Do any of the alleged Christians who support the government of Stephen Harper have any trouble with the fact that his government is the most morally corrupt party in Canadian history? Does their fantasy that he will end abortions sometime in the future allow them to rationalize what he does on an almost daily basis that violates what most people accept as Christian values?

I have always suspected that Stephen Harper became an evangelical Christian to enhance his ability to reconstruct Canada on the U.S. model of free markets and minimalist government. It would fit with his military-like discipline and end-justifies-the-means approach. He knows that most Canadians are not naturally free-marketeers eager to dismantle the Canadian activist state. But wrap it up in Christian clothing and presto, you have a core of 20 per cent who will follow you anywhere.

I have tracked Harper’s political career for 20 years and for the first part of that period I also tracked Preston Manning. The two men present an interesting contrast. Manning really was a Christian and I always found it interesting that while he would bend the truth to the breaking point and was a master practitioner of what I called calculated ambiguity (able to deliver totally different messages in the same statement) he never in my experience actually lied.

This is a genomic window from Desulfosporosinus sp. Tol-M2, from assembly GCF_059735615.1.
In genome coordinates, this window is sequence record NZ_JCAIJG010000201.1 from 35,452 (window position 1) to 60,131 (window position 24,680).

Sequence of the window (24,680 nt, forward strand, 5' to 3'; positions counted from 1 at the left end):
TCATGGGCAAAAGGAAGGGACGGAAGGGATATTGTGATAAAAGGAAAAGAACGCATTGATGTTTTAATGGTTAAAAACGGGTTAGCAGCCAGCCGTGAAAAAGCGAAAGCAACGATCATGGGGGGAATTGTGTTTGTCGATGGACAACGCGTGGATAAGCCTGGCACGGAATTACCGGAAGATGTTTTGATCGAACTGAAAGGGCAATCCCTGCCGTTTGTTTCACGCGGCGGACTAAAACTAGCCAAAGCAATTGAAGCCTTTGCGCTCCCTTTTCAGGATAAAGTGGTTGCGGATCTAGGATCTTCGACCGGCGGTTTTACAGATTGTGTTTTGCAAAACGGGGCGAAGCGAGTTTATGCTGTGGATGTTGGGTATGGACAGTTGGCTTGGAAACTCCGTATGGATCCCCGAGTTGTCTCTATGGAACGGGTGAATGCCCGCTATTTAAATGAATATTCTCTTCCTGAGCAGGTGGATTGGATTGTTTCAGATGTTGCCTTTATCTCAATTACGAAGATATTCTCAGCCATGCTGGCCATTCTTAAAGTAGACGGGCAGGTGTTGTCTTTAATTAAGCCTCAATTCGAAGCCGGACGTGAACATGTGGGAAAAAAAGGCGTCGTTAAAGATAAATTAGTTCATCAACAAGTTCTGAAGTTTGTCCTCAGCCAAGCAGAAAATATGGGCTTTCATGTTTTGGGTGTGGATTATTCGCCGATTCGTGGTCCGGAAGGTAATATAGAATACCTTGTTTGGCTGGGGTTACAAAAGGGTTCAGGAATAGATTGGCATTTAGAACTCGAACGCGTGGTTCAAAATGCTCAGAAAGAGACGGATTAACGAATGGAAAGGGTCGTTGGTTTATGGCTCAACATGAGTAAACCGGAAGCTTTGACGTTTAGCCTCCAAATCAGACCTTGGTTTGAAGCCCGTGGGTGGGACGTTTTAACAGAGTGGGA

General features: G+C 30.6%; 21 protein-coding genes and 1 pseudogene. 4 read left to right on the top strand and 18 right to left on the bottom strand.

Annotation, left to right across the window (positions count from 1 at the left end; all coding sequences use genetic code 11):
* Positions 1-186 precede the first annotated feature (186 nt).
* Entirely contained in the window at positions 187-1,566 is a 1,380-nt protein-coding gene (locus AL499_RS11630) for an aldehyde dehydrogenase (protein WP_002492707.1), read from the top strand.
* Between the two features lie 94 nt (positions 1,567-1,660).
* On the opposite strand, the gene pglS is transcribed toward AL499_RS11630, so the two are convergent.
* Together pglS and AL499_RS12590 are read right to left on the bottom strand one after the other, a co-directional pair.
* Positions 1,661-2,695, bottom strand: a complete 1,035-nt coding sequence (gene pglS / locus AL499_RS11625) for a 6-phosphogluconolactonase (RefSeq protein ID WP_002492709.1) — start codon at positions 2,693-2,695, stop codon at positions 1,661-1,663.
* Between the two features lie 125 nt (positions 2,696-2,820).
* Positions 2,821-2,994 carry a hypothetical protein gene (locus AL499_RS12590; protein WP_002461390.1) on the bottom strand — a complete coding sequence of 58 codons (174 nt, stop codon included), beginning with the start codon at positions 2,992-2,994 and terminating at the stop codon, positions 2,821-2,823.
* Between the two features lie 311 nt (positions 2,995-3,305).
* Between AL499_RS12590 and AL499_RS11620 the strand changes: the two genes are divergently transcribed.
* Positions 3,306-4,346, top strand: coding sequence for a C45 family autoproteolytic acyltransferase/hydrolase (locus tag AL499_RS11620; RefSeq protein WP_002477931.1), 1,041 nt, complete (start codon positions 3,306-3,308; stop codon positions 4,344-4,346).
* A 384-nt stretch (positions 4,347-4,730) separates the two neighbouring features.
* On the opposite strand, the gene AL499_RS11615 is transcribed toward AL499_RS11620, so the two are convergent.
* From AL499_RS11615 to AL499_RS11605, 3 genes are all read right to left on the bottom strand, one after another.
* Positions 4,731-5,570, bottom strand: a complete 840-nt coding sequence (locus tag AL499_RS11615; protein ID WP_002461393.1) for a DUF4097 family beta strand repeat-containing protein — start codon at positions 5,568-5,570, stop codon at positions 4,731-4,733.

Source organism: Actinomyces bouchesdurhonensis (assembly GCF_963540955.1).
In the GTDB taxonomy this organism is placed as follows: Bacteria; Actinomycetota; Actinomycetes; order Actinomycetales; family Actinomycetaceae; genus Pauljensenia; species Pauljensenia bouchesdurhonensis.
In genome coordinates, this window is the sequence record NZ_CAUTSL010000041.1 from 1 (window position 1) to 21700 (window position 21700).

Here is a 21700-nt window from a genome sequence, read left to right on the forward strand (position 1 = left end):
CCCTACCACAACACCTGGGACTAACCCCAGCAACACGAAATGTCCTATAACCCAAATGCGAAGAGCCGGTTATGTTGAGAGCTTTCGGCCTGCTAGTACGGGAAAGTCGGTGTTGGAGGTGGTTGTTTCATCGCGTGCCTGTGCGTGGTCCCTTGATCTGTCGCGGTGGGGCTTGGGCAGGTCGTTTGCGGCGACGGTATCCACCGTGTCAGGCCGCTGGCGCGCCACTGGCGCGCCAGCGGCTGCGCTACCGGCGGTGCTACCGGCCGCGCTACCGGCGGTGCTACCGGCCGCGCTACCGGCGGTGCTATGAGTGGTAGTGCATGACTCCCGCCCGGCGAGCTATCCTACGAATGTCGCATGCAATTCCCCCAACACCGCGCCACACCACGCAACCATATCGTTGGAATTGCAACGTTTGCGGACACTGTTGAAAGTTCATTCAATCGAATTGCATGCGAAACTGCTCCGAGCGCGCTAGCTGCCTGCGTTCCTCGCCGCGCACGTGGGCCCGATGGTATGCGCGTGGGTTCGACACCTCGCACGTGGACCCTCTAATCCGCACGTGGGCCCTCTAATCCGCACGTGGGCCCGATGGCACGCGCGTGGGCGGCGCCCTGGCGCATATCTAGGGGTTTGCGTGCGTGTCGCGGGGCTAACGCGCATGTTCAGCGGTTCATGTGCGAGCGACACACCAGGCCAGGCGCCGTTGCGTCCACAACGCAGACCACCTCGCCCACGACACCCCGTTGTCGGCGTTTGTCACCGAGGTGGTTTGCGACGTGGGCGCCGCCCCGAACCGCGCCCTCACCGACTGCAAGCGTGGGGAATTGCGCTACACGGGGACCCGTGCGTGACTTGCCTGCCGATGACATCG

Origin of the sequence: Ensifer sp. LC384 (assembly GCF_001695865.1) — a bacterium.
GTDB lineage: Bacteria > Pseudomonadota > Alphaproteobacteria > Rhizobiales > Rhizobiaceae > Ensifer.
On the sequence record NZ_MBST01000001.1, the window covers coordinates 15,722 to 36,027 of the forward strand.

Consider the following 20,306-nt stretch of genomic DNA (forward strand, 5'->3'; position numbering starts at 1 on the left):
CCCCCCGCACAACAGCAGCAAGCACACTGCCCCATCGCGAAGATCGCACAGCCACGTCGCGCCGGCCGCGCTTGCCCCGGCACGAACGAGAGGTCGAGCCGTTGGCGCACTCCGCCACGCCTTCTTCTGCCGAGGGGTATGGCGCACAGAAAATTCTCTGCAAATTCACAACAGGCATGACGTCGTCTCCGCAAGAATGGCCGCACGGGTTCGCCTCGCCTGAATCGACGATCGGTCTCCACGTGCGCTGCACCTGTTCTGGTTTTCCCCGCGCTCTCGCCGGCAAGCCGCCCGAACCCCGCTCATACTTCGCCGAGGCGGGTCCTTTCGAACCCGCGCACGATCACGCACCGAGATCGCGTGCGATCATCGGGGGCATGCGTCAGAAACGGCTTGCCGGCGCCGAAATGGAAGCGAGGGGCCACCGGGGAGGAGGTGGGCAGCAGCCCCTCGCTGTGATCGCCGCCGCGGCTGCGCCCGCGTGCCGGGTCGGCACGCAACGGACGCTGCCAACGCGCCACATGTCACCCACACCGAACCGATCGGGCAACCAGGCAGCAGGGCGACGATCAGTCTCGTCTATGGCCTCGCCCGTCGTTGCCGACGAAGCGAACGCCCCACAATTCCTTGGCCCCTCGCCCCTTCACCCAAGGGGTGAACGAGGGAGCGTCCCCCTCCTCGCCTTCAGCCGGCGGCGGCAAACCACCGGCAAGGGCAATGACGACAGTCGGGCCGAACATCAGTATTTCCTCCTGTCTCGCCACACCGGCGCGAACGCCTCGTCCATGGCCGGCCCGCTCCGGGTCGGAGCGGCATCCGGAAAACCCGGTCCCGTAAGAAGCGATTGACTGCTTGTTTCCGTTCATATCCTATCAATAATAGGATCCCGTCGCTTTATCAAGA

You had to know how to corner him to tell the truth but if you could (almost no journalist ever even tried) in the final moment of the sparring he would not lie. I once called into a talk show and tried to get him to admit he supported a GST with no exemptions. He had garnered probably 40 per cent of his party’s membership in the early ‘90s on his opposition to the GST but I knew that he actually supported this tax — as all neo-liberals did.